Despite the attack by Boko Haram insurgents on a humanitarian convoy in which a worker of the United Nations Children’s Fund was injured, the agency on Saturday said it had continued to provide assistance to millions of conflict-affected children in North East Nigeria.
A statement by UNICEF Representative in Nigeria, Jean Gough, said travel by United Nations staff to high-risk areas had been temporarily suspended.
Gough said, “We are working at full strength in the Borno state capital Maiduguri. We continue to call for increased efforts to reach people in desperate need across the state. We cannot let this heartless attack divert any of us from reaching the more than two million people who are in dire need of immediate humanitarian assistance.
Despite the temporary suspension of travel to high risk areas, UNICEF plans to scale-up its response in Borno state substantially. At the beginning of the year, UNICEF appealed for $55m for its emergency work, of which $23m has so far been received.”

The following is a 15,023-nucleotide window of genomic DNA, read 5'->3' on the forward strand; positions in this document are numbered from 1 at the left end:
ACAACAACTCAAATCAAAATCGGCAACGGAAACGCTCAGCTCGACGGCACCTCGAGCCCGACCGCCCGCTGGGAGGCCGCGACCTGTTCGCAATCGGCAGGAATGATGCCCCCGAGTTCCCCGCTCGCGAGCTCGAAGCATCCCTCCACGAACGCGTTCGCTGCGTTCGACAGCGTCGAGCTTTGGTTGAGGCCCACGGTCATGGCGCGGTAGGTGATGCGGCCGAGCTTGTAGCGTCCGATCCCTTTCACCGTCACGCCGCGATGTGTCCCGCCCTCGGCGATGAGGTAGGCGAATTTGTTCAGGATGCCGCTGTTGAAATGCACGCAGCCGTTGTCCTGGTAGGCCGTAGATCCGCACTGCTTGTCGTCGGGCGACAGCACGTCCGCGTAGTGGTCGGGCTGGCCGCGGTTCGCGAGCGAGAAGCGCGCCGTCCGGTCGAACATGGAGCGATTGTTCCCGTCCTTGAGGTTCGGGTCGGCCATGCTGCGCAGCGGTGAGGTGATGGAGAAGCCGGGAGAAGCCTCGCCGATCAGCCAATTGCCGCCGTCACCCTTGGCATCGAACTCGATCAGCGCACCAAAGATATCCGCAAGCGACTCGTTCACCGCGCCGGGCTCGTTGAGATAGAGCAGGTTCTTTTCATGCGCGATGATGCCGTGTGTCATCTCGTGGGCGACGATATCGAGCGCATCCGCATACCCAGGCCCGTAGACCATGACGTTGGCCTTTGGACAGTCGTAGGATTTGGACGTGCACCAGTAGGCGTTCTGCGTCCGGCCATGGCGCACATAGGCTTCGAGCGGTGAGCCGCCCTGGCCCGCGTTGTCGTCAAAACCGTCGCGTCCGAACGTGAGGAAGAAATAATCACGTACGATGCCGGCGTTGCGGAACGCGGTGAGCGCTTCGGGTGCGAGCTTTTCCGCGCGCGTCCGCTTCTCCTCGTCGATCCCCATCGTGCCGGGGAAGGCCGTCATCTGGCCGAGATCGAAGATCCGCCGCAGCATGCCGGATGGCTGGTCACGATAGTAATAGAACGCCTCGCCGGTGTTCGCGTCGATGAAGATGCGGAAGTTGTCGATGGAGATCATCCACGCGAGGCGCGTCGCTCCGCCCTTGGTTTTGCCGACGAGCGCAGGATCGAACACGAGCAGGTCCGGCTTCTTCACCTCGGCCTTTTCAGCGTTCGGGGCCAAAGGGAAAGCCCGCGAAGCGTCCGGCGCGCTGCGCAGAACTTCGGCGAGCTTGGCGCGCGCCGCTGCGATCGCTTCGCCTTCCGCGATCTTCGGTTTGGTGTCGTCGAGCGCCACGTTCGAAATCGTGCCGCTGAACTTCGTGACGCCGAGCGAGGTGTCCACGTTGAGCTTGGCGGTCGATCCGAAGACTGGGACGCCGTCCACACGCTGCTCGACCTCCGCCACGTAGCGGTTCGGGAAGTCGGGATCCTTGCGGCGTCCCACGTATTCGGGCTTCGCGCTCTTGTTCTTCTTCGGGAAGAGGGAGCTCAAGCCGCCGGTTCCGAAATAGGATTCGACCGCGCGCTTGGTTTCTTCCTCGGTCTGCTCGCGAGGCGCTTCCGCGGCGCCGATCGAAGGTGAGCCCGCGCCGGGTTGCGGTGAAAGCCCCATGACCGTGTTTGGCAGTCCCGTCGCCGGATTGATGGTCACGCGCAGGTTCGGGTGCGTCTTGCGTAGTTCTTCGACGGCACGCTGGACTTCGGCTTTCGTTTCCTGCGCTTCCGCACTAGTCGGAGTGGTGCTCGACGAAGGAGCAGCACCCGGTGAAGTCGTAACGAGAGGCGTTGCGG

UNICEF had called on donors and humanitarian organizations to scale-up the response to the emerging disaster in Borno state, which is the most affected by the conflict with Boko Haram.
Before the attack, UNICEF said security conditions had been improving in several areas.
“Our teams were finding people living on the brink of disaster. The violence has disrupted farming and markets, destroyed food stocks, and damaged or destroyed health and water facilities. We absolutely have to reach more of these communities”, Gough stated.
According to UNICEF, about 244,000 children would suffer from severe acute malnutrition this year in Borno state alone, adding “and if they are not reached with treatment, one in five of them will die.”
UNICEF has provided two million people with health services and treated 56,000 children for malnutrition in the three conflict-affected states of North East Nigeria.
“A quarter of a million people have improved access to clean water, and over 200,000 children have been able to go back to school”, the agency stressed.